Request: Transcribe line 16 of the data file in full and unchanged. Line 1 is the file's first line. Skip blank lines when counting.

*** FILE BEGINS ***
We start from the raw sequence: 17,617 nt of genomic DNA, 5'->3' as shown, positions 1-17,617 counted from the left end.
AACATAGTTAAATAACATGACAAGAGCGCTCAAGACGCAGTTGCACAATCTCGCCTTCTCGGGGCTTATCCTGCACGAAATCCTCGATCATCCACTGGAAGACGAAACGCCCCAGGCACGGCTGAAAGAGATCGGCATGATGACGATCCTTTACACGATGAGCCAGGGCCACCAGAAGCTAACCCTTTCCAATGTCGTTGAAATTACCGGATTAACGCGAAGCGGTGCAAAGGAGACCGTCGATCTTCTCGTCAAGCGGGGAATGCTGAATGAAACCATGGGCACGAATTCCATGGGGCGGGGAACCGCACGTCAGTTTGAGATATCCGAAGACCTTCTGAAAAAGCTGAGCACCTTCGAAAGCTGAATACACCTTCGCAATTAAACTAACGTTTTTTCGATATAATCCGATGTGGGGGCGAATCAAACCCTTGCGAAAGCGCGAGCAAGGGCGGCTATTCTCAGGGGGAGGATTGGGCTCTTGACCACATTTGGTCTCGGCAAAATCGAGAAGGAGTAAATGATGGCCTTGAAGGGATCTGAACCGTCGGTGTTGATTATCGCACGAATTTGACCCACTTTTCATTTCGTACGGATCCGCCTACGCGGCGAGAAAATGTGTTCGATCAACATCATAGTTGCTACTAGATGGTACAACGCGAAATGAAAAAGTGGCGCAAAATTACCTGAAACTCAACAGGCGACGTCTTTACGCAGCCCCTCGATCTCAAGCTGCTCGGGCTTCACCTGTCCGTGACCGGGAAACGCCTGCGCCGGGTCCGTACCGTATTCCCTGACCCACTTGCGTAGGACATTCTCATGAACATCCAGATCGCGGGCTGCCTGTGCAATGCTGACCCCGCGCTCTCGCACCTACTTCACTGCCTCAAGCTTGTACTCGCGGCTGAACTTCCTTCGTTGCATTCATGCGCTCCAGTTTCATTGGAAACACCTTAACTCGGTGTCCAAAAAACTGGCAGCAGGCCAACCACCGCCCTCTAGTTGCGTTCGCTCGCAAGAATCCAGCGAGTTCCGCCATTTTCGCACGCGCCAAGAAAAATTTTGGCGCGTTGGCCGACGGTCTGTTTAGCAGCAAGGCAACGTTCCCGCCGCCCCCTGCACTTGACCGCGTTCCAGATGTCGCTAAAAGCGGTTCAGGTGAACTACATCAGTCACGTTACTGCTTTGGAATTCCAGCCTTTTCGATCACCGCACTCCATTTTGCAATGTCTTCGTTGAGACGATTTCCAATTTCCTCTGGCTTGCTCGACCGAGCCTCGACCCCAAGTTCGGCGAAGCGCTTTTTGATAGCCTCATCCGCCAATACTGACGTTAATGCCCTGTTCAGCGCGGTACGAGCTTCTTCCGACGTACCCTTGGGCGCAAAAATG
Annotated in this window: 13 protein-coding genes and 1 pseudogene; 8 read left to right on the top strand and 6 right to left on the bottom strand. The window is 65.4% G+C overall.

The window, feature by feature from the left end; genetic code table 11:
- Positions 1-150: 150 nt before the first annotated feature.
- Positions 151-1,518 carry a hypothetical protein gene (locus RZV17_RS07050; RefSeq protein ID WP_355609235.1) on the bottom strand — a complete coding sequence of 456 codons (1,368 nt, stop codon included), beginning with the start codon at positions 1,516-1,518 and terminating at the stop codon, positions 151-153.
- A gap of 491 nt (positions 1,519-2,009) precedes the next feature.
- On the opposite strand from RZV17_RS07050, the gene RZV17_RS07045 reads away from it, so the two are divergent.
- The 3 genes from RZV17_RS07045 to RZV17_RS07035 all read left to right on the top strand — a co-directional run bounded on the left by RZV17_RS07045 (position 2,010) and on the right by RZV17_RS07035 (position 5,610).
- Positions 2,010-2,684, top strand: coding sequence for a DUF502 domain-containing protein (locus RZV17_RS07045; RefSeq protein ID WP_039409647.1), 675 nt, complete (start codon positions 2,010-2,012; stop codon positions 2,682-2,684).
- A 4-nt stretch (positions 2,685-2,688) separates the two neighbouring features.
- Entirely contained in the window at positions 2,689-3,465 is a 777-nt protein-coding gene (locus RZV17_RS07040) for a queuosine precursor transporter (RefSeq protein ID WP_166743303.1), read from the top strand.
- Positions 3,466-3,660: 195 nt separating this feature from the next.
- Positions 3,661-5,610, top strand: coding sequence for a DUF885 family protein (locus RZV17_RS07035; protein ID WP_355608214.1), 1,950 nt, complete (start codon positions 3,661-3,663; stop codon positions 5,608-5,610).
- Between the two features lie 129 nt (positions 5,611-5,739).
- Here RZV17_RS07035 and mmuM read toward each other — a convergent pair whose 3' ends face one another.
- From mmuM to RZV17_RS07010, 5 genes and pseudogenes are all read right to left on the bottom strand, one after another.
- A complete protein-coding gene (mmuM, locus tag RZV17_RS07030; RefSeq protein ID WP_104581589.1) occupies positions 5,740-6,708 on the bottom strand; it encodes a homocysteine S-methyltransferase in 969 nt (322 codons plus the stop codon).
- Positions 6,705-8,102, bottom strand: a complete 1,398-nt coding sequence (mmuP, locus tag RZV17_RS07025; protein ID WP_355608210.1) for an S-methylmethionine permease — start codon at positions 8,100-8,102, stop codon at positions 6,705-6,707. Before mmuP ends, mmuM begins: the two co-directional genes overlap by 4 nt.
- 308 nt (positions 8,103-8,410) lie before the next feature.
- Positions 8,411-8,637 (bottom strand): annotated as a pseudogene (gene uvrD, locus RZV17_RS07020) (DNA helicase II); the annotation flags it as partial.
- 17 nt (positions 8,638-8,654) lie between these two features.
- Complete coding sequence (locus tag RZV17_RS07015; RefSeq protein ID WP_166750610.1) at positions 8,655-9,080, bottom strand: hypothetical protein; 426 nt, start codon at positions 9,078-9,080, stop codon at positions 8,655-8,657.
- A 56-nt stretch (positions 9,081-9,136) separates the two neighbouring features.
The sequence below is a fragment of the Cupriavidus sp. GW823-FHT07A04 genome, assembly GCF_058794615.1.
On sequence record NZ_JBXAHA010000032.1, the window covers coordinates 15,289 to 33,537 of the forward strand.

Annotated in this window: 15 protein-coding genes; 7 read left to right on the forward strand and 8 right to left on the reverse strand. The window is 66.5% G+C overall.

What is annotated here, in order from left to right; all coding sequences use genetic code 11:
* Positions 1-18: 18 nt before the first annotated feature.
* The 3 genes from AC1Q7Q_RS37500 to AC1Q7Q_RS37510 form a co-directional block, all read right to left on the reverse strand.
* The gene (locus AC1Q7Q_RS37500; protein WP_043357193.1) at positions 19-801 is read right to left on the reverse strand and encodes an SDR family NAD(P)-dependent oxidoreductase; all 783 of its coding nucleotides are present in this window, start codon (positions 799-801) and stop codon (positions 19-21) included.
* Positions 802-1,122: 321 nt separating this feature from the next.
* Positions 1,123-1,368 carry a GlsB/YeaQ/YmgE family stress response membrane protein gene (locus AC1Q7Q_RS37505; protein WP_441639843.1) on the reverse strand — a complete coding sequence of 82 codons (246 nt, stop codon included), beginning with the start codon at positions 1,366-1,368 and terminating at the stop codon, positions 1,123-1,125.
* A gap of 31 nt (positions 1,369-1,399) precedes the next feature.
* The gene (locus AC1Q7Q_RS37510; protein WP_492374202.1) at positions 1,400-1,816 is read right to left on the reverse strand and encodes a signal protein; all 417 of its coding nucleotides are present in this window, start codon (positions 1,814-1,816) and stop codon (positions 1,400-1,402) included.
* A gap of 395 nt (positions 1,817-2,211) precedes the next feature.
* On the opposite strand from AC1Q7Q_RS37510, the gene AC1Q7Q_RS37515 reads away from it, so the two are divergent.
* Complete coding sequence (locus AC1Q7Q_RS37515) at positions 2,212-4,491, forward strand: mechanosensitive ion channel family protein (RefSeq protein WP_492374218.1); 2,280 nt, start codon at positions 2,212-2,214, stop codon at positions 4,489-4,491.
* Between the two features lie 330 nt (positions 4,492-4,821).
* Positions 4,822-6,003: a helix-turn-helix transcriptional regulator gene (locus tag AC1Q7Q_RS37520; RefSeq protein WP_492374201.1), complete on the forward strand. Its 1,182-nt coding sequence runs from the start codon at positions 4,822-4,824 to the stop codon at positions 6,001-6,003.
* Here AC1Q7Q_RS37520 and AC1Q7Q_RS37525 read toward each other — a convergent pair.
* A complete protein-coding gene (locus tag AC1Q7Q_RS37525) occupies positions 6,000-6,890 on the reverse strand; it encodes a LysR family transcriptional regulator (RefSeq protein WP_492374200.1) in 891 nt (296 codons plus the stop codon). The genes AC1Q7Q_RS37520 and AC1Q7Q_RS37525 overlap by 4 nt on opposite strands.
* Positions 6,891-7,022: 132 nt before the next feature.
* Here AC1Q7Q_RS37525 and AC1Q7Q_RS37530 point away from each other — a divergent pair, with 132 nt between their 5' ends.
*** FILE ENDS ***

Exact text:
- Here RZV17_RS07035 and mmuM read toward each other — a convergent pair whose 3' ends face one another.